Best Active Day Trips From Quebec City for Outdoor Adventurers

Last month, I visited Quebec for the first time since I was in high school. My wife and I spent several days exploring Quebec City’s historical attractions, walking through neighborhoods, and bakery-hopping. While the city is still a great place to explore, day trips from Quebec City were actually my favorite part of a Quebec vacation!

Read on for four of my favorite day trips from Quebec City for active travelers. 

The Best Active Day Trips from Quebec for Queer Travelers

Quebec City has a reputation for being one of the most romantic cities in North America. Meandering cobblestone streets, stone walls and a sugary-sweet aroma from maple candies and baked goods.

Many of the best day trips from Quebec City for outdoor adventures are only an hour away from downtown. So you can base yourself in Quebec’s LGBTQ friendly neighborhoods and easily explore the beautiful nature right outside city lines.

These four day trips from Quebec City are ideal for queer travelers who want to escape the city (and the tourist crowds) with an active getaway.

Ile d’Orleans

Île d’Orléans is an agricultural island located in the middle of the St. Lawrence River, 15 km from Quebec City. Of all the day trips from Quebec City, this was my favorite!

Why go: You love agritourism, you want to taste your way through local cideries and wineries, or you want to picnic on local cheese, bread and produce while driving or bicycling around a beautiful rural setting less than half an hour from Quebec. 

Getting there: It’s accessible by a bridge located east of Quebec City. There are no ferries to Île d’Orléans. The best way to get there is by car, but you can also bike to Île d’Orléans.

Cost: Free

A large farmhouse off to the side, surrounded by rows of growing wine grapes and the mountains I the background.

Île d’Orléans puts Québec agriculture front and center with a wide selection of farmers, dairy producers, winemakers and distillers, bakers, jam makers, and more. In between your DIY food tour of the island, you can stop off at craft shops and makers’ markets to browse for the perfect souvenir. 

The road is dotted with small shops offering all sorts of gastronomic treasures. You can make your own itinerary, but here are a few of my favorites to inspire you:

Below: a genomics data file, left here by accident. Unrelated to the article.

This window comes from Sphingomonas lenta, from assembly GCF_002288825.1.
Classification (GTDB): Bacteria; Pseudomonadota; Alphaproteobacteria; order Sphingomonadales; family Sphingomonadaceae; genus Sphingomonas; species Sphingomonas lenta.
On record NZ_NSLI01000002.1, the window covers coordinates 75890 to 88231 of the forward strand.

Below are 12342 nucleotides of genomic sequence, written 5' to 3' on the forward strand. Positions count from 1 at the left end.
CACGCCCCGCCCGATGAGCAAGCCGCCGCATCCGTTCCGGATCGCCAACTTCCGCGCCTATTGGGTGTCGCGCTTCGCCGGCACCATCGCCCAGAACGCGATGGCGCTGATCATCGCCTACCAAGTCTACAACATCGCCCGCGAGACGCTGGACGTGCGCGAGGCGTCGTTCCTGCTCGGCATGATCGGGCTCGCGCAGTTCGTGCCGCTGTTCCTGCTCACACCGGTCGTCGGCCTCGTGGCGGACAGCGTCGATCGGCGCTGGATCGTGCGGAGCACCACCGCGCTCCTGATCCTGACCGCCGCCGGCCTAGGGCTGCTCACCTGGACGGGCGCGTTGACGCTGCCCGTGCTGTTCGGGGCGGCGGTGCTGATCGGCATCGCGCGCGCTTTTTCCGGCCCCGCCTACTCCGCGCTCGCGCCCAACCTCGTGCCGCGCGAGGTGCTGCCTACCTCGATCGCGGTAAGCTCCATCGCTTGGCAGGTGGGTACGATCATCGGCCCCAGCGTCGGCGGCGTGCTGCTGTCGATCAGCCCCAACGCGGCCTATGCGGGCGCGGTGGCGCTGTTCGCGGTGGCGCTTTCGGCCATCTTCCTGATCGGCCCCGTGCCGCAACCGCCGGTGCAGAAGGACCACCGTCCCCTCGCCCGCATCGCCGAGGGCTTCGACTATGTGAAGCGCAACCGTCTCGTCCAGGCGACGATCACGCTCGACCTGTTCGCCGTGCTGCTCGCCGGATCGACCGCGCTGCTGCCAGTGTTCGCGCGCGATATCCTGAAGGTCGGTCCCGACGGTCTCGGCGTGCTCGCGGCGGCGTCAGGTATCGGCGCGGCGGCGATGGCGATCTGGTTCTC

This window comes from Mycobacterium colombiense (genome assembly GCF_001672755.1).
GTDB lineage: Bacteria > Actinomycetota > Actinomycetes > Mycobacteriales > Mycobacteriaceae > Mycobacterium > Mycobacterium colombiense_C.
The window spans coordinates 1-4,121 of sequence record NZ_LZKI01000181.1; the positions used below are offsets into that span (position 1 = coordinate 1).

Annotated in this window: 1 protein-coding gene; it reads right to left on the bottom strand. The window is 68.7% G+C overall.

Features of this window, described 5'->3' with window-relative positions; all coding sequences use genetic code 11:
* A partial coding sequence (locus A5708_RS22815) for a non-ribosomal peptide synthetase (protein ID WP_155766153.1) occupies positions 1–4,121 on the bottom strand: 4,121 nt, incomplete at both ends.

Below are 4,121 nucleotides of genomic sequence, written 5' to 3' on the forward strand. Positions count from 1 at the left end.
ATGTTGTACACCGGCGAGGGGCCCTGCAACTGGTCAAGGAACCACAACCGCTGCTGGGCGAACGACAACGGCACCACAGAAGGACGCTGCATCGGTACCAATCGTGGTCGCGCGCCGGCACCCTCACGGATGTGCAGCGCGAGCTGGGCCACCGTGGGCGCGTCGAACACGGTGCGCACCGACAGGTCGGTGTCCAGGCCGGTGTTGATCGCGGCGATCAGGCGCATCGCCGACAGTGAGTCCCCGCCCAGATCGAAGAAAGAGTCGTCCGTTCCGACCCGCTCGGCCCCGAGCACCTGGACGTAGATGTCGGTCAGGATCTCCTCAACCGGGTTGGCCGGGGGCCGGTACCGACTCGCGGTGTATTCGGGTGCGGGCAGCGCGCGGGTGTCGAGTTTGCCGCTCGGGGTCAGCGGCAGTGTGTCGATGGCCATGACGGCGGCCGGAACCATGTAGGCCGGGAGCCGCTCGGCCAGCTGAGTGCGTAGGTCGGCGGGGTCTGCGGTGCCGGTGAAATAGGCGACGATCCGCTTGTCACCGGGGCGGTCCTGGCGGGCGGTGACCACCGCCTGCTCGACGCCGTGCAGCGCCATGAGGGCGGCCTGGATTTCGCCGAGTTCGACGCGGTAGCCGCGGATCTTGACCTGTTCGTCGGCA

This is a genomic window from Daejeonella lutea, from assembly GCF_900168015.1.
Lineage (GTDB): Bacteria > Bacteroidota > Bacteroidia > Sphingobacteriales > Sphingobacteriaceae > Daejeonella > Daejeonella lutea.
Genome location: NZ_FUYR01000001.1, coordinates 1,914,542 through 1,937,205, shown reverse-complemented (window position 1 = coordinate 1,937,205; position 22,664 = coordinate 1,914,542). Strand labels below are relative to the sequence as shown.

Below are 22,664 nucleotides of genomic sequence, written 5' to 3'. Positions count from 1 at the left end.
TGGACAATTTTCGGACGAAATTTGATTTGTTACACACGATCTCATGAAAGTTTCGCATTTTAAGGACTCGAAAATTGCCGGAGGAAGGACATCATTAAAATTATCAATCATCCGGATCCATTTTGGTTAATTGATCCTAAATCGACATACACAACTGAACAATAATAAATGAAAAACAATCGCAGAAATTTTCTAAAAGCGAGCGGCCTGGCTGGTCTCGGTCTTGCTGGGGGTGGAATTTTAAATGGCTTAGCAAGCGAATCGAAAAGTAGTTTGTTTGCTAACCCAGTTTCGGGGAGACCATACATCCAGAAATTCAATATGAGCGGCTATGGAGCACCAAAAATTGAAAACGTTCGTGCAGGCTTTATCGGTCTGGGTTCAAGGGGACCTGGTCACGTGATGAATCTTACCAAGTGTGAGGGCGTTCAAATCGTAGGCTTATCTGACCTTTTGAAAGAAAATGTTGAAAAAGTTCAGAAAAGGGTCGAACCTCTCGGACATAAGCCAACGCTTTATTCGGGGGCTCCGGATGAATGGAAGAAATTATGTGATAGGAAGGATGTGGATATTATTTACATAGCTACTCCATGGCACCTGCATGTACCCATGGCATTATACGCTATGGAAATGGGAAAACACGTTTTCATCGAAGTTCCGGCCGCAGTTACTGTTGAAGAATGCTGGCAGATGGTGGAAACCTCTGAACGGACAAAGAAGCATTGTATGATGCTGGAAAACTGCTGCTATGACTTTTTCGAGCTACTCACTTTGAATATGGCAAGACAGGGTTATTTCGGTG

• Confiturerie Tigidou: A local jam maker that produces several varieties of jam and jelly, plus cocktail syrup. There is a tasting room where you can try blueberry cream, pear coffee cream, strawberry rhubarb jam, blackberry jam and more. We loved everything we tried and had to restrict ourselves to buying (just!) four jams to take home.  
  •  Du Capitaine Farm, Vinegar, Distillery and Boutique: This vinegar producer makes vinegar flavored with local products, like spruce tips and melilot, a wild sweet clover. At the farm store you can taste products and purchase grocery staples. 
  • La Midinette: This local bakery/restaurant is the ideal pit stop for a coffee, pastry, or loaf of bread should you need a vehicle for jam and cheese. 
  • Ferme Audet: This farm makes three varieties of goat cheese — a tome, a feta, and a crottin — plus the most divine goat cheese soft-serve, which can be dipped in chocolate or salted caramel. Get a cone and sit in the backyard, where you can watch the goats.  
  • Cassis Monna & Filles: A multigenerational black currant farm that makes their own creme de cassis, blackcurrant wine and other local products. You can do a free half-hour tasting, purchase a bottle of sangria or a cone of black currant soft serve to enjoy at the picnic tables out back, or try blackcurrant flavored condiments, like caramelized onions or zingy blackcurrant mustard. 
  • Ste-Pétronille Winery & Cidery: Of all the wineries on the island, this was our favorite. It has dry white wines and fruity rosés. Purchase a taste for a couple of dollars and serve yourself using the wine vending machine, or buy a glass to savor at a patio table overlooking the river and Mont St-Anne in the background. Come with an appetite; the homemade pizzas looked and smelled divine. 

I drove around the island, but it also makes for a great cycle tour. It takes around 3 hours to cycle the most popular route. You’ll be bicycling on the shoulder of the road; there are no protected bike paths on the island. However, the cycling culture is robust and you won’t be alone. This makes it safer because drivers are on the lookout for cyclists. There are bike rental shops available on Île d’Orléans if you’re not traveling with bikes.

Farmstead with zucchini, garlic scapes and fresh herbs on Ile d'Orleans.

Montmorency Falls 

Why go: The falls are taller than Niagara and there are many ways to explore them: on foot, by biplane, or on a via ferrata course.